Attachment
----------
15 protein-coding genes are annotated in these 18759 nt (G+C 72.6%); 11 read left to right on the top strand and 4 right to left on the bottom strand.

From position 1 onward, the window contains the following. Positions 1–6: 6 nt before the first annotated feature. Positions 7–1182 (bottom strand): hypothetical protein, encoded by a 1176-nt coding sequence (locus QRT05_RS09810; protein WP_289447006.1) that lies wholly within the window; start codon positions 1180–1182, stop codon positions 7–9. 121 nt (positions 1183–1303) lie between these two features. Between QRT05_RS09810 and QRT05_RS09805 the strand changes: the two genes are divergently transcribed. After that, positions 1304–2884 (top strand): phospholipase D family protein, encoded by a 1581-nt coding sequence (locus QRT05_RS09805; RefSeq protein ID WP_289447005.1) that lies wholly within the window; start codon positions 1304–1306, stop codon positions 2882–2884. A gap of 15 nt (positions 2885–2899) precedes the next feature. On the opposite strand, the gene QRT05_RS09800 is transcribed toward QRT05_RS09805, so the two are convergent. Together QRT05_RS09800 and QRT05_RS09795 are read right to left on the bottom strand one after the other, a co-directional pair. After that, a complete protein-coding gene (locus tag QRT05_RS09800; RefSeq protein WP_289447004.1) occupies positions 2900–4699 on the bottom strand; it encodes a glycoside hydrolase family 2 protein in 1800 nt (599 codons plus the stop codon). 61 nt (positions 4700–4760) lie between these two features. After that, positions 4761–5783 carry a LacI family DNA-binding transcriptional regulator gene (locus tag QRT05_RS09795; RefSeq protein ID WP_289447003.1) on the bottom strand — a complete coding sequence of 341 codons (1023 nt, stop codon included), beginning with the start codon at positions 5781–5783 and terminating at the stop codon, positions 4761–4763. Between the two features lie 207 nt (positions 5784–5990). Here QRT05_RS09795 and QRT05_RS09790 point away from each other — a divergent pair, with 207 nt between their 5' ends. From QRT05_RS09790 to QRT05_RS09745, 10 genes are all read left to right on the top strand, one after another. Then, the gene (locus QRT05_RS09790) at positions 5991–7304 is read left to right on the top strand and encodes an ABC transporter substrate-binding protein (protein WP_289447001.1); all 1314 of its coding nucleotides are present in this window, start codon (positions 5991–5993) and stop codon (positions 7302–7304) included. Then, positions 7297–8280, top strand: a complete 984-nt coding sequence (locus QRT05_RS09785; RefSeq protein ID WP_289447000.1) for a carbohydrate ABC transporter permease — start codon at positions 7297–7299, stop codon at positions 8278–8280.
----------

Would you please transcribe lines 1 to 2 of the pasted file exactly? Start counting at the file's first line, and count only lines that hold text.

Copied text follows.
15 protein-coding genes are annotated in these 18759 nt (G+C 72.6%); 11 read left to right on the top strand and 4 right to left on the bottom strand.

From position 1 onward, the window contains the following. Positions 1–6: 6 nt before the first annotated feature. Positions 7–1182 (bottom strand): hypothetical protein, encoded by a 1176-nt coding sequence (locus QRT05_RS09810; protein WP_289447006.1) that lies wholly within the window; start codon positions 1180–1182, stop codon positions 7–9. 121 nt (positions 1183–1303) lie between these two features. Between QRT05_RS09810 and QRT05_RS09805 the strand changes: the two genes are divergently transcribed. After that, positions 1304–2884 (top strand): phospholipase D family protein, encoded by a 1581-nt coding sequence (locus QRT05_RS09805; RefSeq protein ID WP_289447005.1) that lies wholly within the window; start codon positions 1304–1306, stop codon positions 2882–2884. A gap of 15 nt (positions 2885–2899) precedes the next feature. On the opposite strand, the gene QRT05_RS09800 is transcribed toward QRT05_RS09805, so the two are convergent. Together QRT05_RS09800 and QRT05_RS09795 are read right to left on the bottom strand one after the other, a co-directional pair. After that, a complete protein-coding gene (locus tag QRT05_RS09800; RefSeq protein WP_289447004.1) occupies positions 2900–4699 on the bottom strand; it encodes a glycoside hydrolase family 2 protein in 1800 nt (599 codons plus the stop codon). 61 nt (positions 4700–4760) lie between these two features. After that, positions 4761–5783 carry a LacI family DNA-binding transcriptional regulator gene (locus tag QRT05_RS09795; RefSeq protein ID WP_289447003.1) on the bottom strand — a complete coding sequence of 341 codons (1023 nt, stop codon included), beginning with the start codon at positions 5781–5783 and terminating at the stop codon, positions 4761–4763. Between the two features lie 207 nt (positions 5784–5990). Here QRT05_RS09795 and QRT05_RS09790 point away from each other — a divergent pair, with 207 nt between their 5' ends. From QRT05_RS09790 to QRT05_RS09745, 10 genes are all read left to right on the top strand, one after another. Then, the gene (locus QRT05_RS09790) at positions 5991–7304 is read left to right on the top strand and encodes an ABC transporter substrate-binding protein (protein WP_289447001.1); all 1314 of its coding nucleotides are present in this window, start codon (positions 5991–5993) and stop codon (positions 7302–7304) included. Then, positions 7297–8280, top strand: a complete 984-nt coding sequence (locus QRT05_RS09785; RefSeq protein ID WP_289447000.1) for a carbohydrate ABC transporter permease — start codon at positions 7297–7299, stop codon at positions 8278–8280.